Anger is a boundary defence”Gabor Maté
Anger has a pattern of presentation that speaks to the idea that we are being threatened in whatever format it is deemed reasonable to be so. What I mean is that anger takes on the mantel of being the invisible boundary marker. It is non-sense to think anger is not an important emotion to acknowledge because it is THE emotion that keeps us from being ‘trespassed against’. We have evidence to show that anger is the primary source emotion that creates an energetic field around our aura that sustains the integrity of our emotional wellbeing. This emotional integrity is built on the premise that we enact out our preferences in synchronised attitudes that allow us to match what we are feeling with what we are thinking. So if I am having thoughts that relate to feeling hurt and rejected, then I will experience feelings that match these thoughts. How does this work?
When we have a thought, our body interprets those ideas to give us a physical representation of what we are thinking. In terms of emotional intelligence we suspect our emotions have something to do with our inner thoughts. Which way does our emotion move? How far does it extend from the source of initiation? How does it affect us in our daily lives? etc. So where did this emotion come from?
As we have said, thoughts trigger emotions but the quality of our thoughts will impact our emotional responses due to them being waves of resonance within our sphere of influence. Spiritual mentor and teacher Caroline Myss talks about being ‘plugged in’ and unless we have experience of a situation we will not understand its meaning our impact on our psyche. So situations require that we have experience of them in order for them to ‘make sense’.
Making sense is a process that requires many factors and elements to come together in one defining moment. A moment in time is said to be a significant indicator of tertiary experience in which we make meaning. This comprehends to what we are thinking in the moment in that we understand the meaning to mean something important to us. Survival is important to us and therefore any base-line meaning that has an impact on our survival will get first dibs in terms of where we place our attention. Survival is the means by which we decide what is important.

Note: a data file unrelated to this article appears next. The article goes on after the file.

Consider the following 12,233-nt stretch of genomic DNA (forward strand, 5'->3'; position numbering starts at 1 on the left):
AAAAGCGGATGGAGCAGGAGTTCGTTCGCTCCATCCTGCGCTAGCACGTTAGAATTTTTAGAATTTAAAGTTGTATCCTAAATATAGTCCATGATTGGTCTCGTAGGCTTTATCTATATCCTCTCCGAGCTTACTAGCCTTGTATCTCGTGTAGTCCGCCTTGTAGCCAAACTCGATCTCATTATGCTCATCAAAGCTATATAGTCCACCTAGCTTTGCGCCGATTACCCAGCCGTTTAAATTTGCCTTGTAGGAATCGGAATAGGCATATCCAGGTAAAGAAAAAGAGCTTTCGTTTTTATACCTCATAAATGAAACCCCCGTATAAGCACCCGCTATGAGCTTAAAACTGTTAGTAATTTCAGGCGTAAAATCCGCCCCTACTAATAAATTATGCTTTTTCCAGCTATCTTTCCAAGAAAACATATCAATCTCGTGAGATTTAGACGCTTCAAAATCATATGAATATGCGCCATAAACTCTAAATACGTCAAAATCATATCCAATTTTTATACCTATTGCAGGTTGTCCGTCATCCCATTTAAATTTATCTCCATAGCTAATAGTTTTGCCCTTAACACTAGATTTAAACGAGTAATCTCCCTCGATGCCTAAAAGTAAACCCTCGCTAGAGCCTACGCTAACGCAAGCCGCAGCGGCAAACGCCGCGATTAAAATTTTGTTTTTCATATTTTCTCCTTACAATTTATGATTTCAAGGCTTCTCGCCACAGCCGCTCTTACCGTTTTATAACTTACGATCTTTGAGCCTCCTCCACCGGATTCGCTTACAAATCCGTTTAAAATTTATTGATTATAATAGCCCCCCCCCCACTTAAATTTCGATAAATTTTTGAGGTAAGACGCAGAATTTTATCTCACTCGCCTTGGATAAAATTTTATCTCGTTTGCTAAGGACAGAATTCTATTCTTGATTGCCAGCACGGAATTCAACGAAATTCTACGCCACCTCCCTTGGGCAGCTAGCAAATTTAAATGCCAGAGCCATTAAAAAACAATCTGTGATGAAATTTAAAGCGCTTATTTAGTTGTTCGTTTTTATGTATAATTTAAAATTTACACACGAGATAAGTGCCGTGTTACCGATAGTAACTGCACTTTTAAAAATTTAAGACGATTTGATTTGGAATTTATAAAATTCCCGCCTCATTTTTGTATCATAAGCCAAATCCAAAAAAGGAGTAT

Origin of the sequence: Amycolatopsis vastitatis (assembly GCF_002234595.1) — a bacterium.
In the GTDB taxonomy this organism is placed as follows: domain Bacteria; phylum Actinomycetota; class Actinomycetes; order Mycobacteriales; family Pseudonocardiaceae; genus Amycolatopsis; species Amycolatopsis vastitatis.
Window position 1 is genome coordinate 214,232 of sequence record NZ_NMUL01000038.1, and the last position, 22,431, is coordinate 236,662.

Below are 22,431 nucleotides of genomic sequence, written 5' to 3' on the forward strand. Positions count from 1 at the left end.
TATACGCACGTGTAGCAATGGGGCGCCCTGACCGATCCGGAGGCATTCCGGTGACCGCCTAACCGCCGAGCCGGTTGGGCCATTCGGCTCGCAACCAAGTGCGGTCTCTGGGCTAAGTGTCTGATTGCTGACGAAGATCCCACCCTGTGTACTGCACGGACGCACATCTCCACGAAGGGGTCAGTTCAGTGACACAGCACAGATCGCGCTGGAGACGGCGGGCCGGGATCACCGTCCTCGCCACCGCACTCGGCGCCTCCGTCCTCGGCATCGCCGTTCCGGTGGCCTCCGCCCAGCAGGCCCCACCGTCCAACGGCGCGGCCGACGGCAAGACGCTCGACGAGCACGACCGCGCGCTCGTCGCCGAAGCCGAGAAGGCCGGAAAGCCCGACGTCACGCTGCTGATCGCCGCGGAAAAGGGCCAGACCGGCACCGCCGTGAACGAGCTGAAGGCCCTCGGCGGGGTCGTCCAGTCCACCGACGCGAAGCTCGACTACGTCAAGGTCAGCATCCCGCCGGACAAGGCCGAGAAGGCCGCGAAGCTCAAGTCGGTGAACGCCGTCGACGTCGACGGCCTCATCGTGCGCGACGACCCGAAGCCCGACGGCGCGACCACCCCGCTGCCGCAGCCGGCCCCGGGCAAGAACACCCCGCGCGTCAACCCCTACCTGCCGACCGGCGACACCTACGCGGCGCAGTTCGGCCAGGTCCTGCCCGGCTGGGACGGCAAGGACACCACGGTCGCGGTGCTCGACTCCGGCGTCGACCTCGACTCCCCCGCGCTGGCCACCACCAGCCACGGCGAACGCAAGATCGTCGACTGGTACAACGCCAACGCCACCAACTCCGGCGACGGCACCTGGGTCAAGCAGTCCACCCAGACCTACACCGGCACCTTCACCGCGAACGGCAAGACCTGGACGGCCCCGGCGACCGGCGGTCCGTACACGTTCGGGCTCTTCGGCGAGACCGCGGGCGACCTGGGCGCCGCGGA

In tinnitus, a condition experienced as a ringing in the ears, we have a vibrational disturbance that resonates in time to allow meaning to be distorted in terms of sounds we receive via the auditory nerve. In this sense we fall victim to notions of meaning that don’t reflect its true meaning such that we can’t distinguish between a tone that implies safety or threat. For example, we have notes and tones that make it possible to use discernment in the sense that we are able to detect a threat such as a parent whose tone is displeased or upset, implying the possibility of abandonment.
So we have to look carefully at how we use our bodies to communicate messages that suggest safety and security. This is because we have managed to sustain ourselves throughout time in order to overcome the difficulties of transgressing time-related challenges such as war, depression and economic downfalls. Now what has this got to do with tinnitus?
It is the societal pressures that create the tensions that cause tinnitus to occur such that we strive to live in a world that places many expectations on us to perform duties and roles that go against our natural state of being. In this way we have what is called ‘state de-resonance’ meaning that we are not in tune with our bodies. When this happens we become ‘toxic’ within our own environments such that we go against the grain of what is natural for us to achieve. I say this with the utmost respect because it is not you who is at fault but the systems in which we live do not afford us the ability to ‘vibe’ at the level of creativity we need to fulfil our inner most desires. This is the key to understanding resonance factors that undermine our ability to shine.
When it comes to fulfilment we need to set boundaries that allow us to take charge of our space, environment and decision-making capabilities. How this is done is a matter of knowing where you are in time and how you are going to make decisions based on where you want to be. So for example, if you make the decision that you no longer want to be involved with a certain person, you have to figure out a way to make that a reality. If you choose not to contact them but they continue to make contact, you will have to let them know in no uncertain terms that their behaviour is not acceptable.
So making decisions from the outset is a task that needs to be thought about when you are setting boundaries that enable you to thrive and survive. Boundaries are the foremost mechanism by which we set limits on what we will and will not tolerate. Therefore they will be the most useful aspect of our decision-making capacity to keep us safe within our sphere of influence.
Set your boundaries with compassion and reverence for yourself and you will find life much easier to bear in the face of tinnitus distress because it will delineate what elements of the environment will give you cause for concern and those that will give you space to feel safe.
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